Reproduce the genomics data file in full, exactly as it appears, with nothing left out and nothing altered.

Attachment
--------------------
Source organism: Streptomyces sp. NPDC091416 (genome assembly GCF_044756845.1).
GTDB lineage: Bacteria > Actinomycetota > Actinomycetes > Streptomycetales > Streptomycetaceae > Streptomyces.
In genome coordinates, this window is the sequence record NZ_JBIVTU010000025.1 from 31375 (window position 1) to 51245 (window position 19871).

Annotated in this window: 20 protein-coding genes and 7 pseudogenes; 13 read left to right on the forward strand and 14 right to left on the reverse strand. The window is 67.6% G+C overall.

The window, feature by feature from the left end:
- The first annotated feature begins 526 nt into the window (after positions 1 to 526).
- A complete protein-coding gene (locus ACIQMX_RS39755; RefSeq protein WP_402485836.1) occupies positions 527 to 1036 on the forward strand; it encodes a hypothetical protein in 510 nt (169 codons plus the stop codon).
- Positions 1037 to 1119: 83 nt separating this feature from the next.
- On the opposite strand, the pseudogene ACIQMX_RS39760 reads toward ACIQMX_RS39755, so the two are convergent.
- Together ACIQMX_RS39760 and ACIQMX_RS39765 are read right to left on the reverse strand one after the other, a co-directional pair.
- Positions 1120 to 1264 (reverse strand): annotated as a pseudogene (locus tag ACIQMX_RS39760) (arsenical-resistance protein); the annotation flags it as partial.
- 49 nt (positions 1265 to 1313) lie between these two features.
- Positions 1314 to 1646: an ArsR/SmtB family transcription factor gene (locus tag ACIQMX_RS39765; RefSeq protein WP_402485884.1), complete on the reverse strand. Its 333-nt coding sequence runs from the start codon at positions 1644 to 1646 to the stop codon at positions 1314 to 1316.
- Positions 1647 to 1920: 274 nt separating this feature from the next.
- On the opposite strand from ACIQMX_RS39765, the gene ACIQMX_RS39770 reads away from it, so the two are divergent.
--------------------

Source organism: Streptomyces sp. NPDC091416 (genome assembly GCF_044756845.1).
GTDB lineage: Bacteria > Actinomycetota > Actinomycetes > Streptomycetales > Streptomycetaceae > Streptomyces.
In genome coordinates, this window is the sequence record NZ_JBIVTU010000025.1 from 31375 (window position 1) to 51245 (window position 19871).

Annotated in this window: 20 protein-coding genes and 7 pseudogenes; 13 read left to right on the forward strand and 14 right to left on the reverse strand. The window is 67.6% G+C overall.

The window, feature by feature from the left end:
- The first annotated feature begins 526 nt into the window (after positions 1 to 526).
- A complete protein-coding gene (locus ACIQMX_RS39755; RefSeq protein WP_402485836.1) occupies positions 527 to 1036 on the forward strand; it encodes a hypothetical protein in 510 nt (169 codons plus the stop codon).
- Positions 1037 to 1119: 83 nt separating this feature from the next.
- On the opposite strand, the pseudogene ACIQMX_RS39760 reads toward ACIQMX_RS39755, so the two are convergent.
- Together ACIQMX_RS39760 and ACIQMX_RS39765 are read right to left on the reverse strand one after the other, a co-directional pair.
- Positions 1120 to 1264 (reverse strand): annotated as a pseudogene (locus tag ACIQMX_RS39760) (arsenical-resistance protein); the annotation flags it as partial.
- 49 nt (positions 1265 to 1313) lie between these two features.
- Positions 1314 to 1646: an ArsR/SmtB family transcription factor gene (locus tag ACIQMX_RS39765; RefSeq protein WP_402485884.1), complete on the reverse strand. Its 333-nt coding sequence runs from the start codon at positions 1644 to 1646 to the stop codon at positions 1314 to 1316.
- Positions 1647 to 1920: 274 nt separating this feature from the next.
- On the opposite strand from ACIQMX_RS39765, the gene ACIQMX_RS39770 reads away from it, so the two are divergent.